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Batting for Bhutva!

While India is often lauded as a land of unity in diversity, conflicts and polarisation in the name of religion are increasing and disrupting thousands of years of syncretic culture. 

Today’s youth are being taught that religion is a political tool rather than a source of spiritual strength, belief and solace. That it is a site of intolerance and war, rather than one of understanding, empathy and peace. That one can and should hate people from other religions from a young age. 

The pressures of ‘modernisation’ force them to consider religious belief as archaic and outdated, as not of the modern world. Young people are often forced to follow religions in extremely restrictive and blinkered ways, that impose rules regarding their behaviour, appearance, speech and ideas. 

This results in youth being distanced and segregated from each other and from any real understanding of religious and spiritual belief and practice. With this misdirection, how can young people in society go forward to respect and make space for different kinds of faith, belief and religious/spiritual practice? 

How can they learn how to co-exist with and love people whose religious practices are different from their own? How can they gain knowledge about the different forms of religion and spirituality that exist in their worlds?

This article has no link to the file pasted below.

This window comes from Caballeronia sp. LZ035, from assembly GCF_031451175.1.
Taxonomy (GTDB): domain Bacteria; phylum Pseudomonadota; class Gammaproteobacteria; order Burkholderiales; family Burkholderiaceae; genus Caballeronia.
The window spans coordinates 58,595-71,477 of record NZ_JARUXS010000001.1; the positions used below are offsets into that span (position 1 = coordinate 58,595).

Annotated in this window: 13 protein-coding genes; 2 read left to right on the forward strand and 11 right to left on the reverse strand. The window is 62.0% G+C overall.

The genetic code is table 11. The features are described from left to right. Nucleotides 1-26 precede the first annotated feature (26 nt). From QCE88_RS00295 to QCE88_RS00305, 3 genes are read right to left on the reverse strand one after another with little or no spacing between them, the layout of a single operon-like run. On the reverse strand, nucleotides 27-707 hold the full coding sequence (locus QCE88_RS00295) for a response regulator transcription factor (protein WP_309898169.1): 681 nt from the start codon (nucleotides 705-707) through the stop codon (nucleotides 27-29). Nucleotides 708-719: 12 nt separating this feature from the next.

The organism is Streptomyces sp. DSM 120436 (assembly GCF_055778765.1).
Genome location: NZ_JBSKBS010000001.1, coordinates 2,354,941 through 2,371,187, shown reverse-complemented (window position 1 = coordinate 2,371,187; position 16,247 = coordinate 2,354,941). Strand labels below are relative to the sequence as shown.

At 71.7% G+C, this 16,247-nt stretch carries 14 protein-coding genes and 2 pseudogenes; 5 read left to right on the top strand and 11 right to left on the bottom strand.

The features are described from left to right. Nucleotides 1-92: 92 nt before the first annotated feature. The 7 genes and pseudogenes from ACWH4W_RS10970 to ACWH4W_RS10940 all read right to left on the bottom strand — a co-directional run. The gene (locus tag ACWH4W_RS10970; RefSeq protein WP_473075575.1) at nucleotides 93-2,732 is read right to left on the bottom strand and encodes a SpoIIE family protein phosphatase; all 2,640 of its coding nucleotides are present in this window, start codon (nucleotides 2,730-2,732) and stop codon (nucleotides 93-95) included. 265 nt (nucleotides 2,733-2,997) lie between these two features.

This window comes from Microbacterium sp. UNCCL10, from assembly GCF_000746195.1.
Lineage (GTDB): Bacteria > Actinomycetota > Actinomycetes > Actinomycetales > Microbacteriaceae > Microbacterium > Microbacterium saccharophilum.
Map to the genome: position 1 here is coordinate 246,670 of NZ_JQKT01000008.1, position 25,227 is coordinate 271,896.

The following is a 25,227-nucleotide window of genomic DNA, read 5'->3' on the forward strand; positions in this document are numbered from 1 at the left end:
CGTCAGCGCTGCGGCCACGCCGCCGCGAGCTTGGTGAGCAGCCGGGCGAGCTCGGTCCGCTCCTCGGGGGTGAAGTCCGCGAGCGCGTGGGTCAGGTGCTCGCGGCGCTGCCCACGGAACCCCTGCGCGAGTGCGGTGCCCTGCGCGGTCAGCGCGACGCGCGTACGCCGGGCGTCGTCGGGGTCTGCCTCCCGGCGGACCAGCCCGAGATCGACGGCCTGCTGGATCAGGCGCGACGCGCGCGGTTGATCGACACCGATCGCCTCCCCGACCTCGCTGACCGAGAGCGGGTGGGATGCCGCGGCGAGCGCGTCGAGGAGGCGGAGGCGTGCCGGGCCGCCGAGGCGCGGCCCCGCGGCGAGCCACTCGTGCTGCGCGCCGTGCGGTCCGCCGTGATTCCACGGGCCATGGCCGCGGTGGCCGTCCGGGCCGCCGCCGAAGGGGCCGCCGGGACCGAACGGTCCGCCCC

At Samvada, we attempt to answer these questions and build programmes for young people to understand, own, respect  and cherish faiths of different kinds, so that they can carry pluralism as an ideal into the future.  

Our Activities on Pluralism

Bahutva Nota

Being young includes a sense of wonder about the meaning of life, faith, the existence of gods and the mystery of death. We engage with some of this in the Bahutva Notas. The workshop attempts to demystify and separate notions of religion and spirituality for young people, traversing diverse and overlapping religious paths while appreciating our rich cultural and spiritual heritage.

Students explore metaphysical questions about god, religion and spirituality in their own ways, meeting different priests and preachers, visiting places of worship. We ask questions on what is common to all our religions and how the message of peace can thrive despite inter-religious differences. In these senses, the bahutva nota gives young people an enlightening experience on peace and pluralism.

Learn More about our Youth Leadership Programme

Exposure trips

The insights from the Bahutva workshops are deepened through travels and interactions with priests, devotees, non-believers, Sufi poets, victims of communal riots and peace activists.

We’ve conducted exposure trips for youth from disadvantaged communities, which gives them the opportunity to interact and engage with people they would not otherwise be allowed or able to.

Our students have traveled to the Mangalore belt in South Canara Region of Karnataka and to Gulbarga in North Karnataka. We’ve even gone as far as Pakistan!


Students of Samvada participated in the Kabir Project organised by Shrishti School of Art.


Aata Odanaata (Games for change) - Breaking Barriers